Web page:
Rocky Mountain Chocolate Factory (RMCF)

March 8, 2010 · 8 Comments

We are adding Rocky Mountain Chocolate Factory (RMCF) to our ValueHuntr Portfolio.  Although it is not a Special Situations play, we were recently impressed by the company’s performance even when cocoa bean prices trade near all-time highs. In short, the company is a cash machine. It generates earnings from 9 owned stores and more than 300 franchise stores (no Capex). For analysis, see HERE.

Categories: Investing · Valuation · Value Investing
Tagged: RMCF, rocky mountain chocolate

8 responses so far ↓

  • shaun // March 8, 2010 at 3:28 pm | Reply

    AWESOME. I probably would never have heard of this tiny company but amazingly well run. Great hedge for a book with some short retailers. Certainly going to look into it more.

    What are your 2011 FCF per share numbers you’re getting if you don’t mind sharing?

    Would be interesting to hear your thoughts on DLIA also, remember to add back the op leases but still looks very cheap.

  • Daniel Vincer // March 8, 2010 at 6:36 pm | Reply

    awesome find, however this pick seems to dependant on people having extra cash to buy chocolate and icecream with. If the economy slides again this company may have trouble.

  • A Rocky Mountain Chocolate High | Franchising News // March 8, 2010 at 7:58 pm | Reply

    [...] Rocky Mountain Chocolate Factory (RMCF) « [...]

  • sam // March 8, 2010 at 9:25 pm | Reply

    Cool! A write-up of a stock I’m already in. (for a year or two.)

    I like the analysis. I got in this one when I figured it was close to the cost WEB paid for See’s which he outlines fairly well in a couple of shareholder letters.
    Franchising makes me nervous. that seems like the big risk here, if they leave their franchisees out in the cold, it will haunt them.
    Candy making is a great return on capital, the machines last a long time, and can be ramped up to meet higher production.

    I’m not sure I agree with the thesis that they will open up company owned stores with any regularity. My understanding is that they are not really interested in that.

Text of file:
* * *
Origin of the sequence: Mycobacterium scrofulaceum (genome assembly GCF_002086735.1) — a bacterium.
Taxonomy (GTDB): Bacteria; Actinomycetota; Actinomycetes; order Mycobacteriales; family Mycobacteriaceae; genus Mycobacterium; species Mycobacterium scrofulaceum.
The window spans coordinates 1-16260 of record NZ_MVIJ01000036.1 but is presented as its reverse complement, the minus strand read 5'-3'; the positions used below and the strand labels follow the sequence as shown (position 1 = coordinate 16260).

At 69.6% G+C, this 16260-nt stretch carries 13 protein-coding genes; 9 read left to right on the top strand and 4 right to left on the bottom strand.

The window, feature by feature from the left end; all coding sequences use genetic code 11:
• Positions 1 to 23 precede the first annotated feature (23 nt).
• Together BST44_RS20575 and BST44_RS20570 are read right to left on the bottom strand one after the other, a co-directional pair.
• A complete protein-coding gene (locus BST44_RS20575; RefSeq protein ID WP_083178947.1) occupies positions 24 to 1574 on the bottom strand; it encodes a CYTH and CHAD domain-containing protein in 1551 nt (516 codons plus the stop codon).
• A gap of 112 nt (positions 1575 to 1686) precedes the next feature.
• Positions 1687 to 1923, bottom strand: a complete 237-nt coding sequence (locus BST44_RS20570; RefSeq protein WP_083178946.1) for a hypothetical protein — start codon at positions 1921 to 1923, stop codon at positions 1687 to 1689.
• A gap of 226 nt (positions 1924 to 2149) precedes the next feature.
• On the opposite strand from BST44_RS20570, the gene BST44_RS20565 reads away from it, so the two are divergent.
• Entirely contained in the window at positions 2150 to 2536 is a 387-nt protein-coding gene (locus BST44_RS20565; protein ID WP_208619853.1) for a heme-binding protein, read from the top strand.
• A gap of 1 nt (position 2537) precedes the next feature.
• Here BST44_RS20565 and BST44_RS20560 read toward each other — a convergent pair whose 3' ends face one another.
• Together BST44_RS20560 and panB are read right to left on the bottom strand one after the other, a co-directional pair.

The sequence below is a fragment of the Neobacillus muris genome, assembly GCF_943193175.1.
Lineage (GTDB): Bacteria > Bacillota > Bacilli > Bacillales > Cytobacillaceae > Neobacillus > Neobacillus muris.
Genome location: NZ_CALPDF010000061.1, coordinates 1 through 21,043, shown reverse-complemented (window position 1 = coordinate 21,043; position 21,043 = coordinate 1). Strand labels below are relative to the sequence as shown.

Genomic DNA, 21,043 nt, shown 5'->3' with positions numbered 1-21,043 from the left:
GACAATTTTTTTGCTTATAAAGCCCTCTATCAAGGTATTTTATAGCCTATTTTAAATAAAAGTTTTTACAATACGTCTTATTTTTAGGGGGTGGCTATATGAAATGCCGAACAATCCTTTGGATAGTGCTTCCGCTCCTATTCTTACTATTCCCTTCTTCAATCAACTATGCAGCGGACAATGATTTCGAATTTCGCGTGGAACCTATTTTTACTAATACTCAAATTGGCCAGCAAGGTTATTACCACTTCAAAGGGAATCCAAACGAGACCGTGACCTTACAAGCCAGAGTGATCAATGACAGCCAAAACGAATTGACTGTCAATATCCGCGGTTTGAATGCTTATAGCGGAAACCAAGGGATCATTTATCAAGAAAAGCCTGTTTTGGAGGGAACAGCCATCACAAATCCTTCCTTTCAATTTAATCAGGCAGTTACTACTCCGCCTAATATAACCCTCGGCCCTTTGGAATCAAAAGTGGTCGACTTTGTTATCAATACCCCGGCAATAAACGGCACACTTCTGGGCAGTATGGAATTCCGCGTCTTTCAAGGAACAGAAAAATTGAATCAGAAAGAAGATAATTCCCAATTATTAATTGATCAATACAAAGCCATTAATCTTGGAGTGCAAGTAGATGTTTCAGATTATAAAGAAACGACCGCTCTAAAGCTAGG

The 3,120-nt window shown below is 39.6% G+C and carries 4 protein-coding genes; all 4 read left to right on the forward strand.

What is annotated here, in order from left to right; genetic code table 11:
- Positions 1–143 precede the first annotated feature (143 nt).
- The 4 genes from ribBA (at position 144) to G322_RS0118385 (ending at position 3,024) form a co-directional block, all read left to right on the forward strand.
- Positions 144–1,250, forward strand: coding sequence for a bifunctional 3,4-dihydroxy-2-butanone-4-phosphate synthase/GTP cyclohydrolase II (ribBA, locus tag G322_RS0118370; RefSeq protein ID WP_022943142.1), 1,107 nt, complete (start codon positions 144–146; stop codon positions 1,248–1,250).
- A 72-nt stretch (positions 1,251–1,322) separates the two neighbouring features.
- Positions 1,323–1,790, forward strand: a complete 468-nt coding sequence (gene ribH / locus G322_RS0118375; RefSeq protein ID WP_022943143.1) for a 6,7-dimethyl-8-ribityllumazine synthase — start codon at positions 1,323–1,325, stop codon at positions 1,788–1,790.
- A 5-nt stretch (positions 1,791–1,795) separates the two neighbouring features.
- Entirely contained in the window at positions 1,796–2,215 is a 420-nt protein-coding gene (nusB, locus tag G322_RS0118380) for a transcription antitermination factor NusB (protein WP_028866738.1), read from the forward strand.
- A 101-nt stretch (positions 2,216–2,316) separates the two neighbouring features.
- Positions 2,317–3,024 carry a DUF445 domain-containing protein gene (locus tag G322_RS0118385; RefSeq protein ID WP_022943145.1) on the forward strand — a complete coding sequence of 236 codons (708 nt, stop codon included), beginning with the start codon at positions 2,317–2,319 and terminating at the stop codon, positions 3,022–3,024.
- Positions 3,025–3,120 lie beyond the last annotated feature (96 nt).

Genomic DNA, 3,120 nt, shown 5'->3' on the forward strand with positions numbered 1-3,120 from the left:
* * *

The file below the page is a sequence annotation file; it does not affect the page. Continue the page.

(from a conference call way back.)

  • L.Z // March 8, 2010 at 11:46 pm | Reply

    Nice write-up! The only concern I have is that management was a bit vague in their Q3 conference call this Jan. about the specifics of their Cold Stone co-branding agreement. This could be a bit problematic for valuations. For example, the latest 10Q suggests that co-branded franchise license fees are potentially ~32% lower than normal franchise license fees (Don’t get too caught up in this! – I’m not claiming this is definite, but simply an example of a potential fee structure that fits the numbers. I can post the math if anyone is interested though).

    Of course, this could easily be offset by the royalty agreement. The point is, it certainly seems that any incremental co-branding earnings per share would depend on knowing a little more about the fee and royalty agreement with Cold Stone.

    I’m very interested if anyone has a sense of how the fees or royalties of the co-branded stores differ from the regular franchises. Overall, I think this was a great find though – definitely impressed by the stable cash flows, and the growth opportunities are worth looking into.

  • PlanMaestro // March 10, 2010 at 6:47 pm | Reply

    I like very much the presentation. I think as one of the above comments mentioned, the main risk is if the franchisees are actually profitable. Other site (wide moat investing, barel karsan?) expressed this concern a year ago and the possibility of several of them closing.

  • ValueHuntr // March 11, 2010 at 8:34 pm | Reply

    PlanMaestro, that is a risk. But keep in mind that almost 80% of revenues come from company-owned stores. I think management recognizes the risks with franchise model, which is the reason why not they have been hesitant to expand the model. I think a lot of the growth in the future will come from their co-branded stores with Stone Cold Creamery

  • sam // March 11, 2010 at 8:49 pm | Reply

    check out page 12 of the latest 10-Q

    80% of revs come from factory sales.

    retail sales from company stores are less than 10% of revs

    all the boxed chocolate is sold to the franchisees, and company stores, and a royalty fee is charged on the treats that are made onsite by franchisees.

    (next part is from the 10-K)
    depending on the deal. Older stores buy the chocolate and pay a royalty fee on all sales.

    newer contracts only pay royalties on sales of franchisee store manufactured goods, not the company manufactured stuff.

    franchise fees are collected when new stores are opened.

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